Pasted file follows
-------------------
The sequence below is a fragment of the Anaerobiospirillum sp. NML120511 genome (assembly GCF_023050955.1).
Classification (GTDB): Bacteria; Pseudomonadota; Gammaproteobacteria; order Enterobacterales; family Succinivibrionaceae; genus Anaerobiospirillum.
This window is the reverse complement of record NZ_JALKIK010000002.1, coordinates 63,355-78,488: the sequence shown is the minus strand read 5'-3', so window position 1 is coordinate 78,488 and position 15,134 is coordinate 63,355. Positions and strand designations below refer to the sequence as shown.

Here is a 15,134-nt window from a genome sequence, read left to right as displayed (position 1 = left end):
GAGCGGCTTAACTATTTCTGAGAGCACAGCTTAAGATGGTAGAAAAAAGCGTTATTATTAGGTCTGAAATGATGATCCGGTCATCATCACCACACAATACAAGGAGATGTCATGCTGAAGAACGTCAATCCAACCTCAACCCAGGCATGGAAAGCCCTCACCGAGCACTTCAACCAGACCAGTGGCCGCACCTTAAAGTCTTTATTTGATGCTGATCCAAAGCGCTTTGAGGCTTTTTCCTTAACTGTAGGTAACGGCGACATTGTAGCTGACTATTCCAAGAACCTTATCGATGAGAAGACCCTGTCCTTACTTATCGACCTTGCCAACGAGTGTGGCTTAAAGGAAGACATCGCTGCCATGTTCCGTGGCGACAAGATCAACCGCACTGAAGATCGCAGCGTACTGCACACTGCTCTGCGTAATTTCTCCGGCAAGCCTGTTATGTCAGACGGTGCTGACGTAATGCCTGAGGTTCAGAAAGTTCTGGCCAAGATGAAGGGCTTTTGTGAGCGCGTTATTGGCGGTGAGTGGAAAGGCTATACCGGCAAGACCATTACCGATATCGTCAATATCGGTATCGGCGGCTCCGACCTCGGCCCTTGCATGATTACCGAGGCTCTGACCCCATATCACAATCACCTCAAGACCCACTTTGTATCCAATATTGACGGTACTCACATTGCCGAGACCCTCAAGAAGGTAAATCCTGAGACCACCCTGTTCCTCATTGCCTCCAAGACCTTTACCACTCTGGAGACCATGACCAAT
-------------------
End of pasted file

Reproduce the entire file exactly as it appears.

The sequence below is a fragment of the Anaerobiospirillum sp. NML120511 genome (assembly GCF_023050955.1).
Classification (GTDB): Bacteria; Pseudomonadota; Gammaproteobacteria; order Enterobacterales; family Succinivibrionaceae; genus Anaerobiospirillum.
This window is the reverse complement of record NZ_JALKIK010000002.1, coordinates 63,355-78,488: the sequence shown is the minus strand read 5'-3', so window position 1 is coordinate 78,488 and position 15,134 is coordinate 63,355. Positions and strand designations below refer to the sequence as shown.

Here is a 15,134-nt window from a genome sequence, read left to right as displayed (position 1 = left end):
GAGCGGCTTAACTATTTCTGAGAGCACAGCTTAAGATGGTAGAAAAAAGCGTTATTATTAGGTCTGAAATGATGATCCGGTCATCATCACCACACAATACAAGGAGATGTCATGCTGAAGAACGTCAATCCAACCTCAACCCAGGCATGGAAAGCCCTCACCGAGCACTTCAACCAGACCAGTGGCCGCACCTTAAAGTCTTTATTTGATGCTGATCCAAAGCGCTTTGAGGCTTTTTCCTTAACTGTAGGTAACGGCGACATTGTAGCTGACTATTCCAAGAACCTTATCGATGAGAAGACCCTGTCCTTACTTATCGACCTTGCCAACGAGTGTGGCTTAAAGGAAGACATCGCTGCCATGTTCCGTGGCGACAAGATCAACCGCACTGAAGATCGCAGCGTACTGCACACTGCTCTGCGTAATTTCTCCGGCAAGCCTGTTATGTCAGACGGTGCTGACGTAATGCCTGAGGTTCAGAAAGTTCTGGCCAAGATGAAGGGCTTTTGTGAGCGCGTTATTGGCGGTGAGTGGAAAGGCTATACCGGCAAGACCATTACCGATATCGTCAATATCGGTATCGGCGGCTCCGACCTCGGCCCTTGCATGATTACCGAGGCTCTGACCCCATATCACAATCACCTCAAGACCCACTTTGTATCCAATATTGACGGTACTCACATTGCCGAGACCCTCAAGAAGGTAAATCCTGAGACCACCCTGTTCCTCATTGCCTCCAAGACCTTTACCACTCTGGAGACCATGACCAAT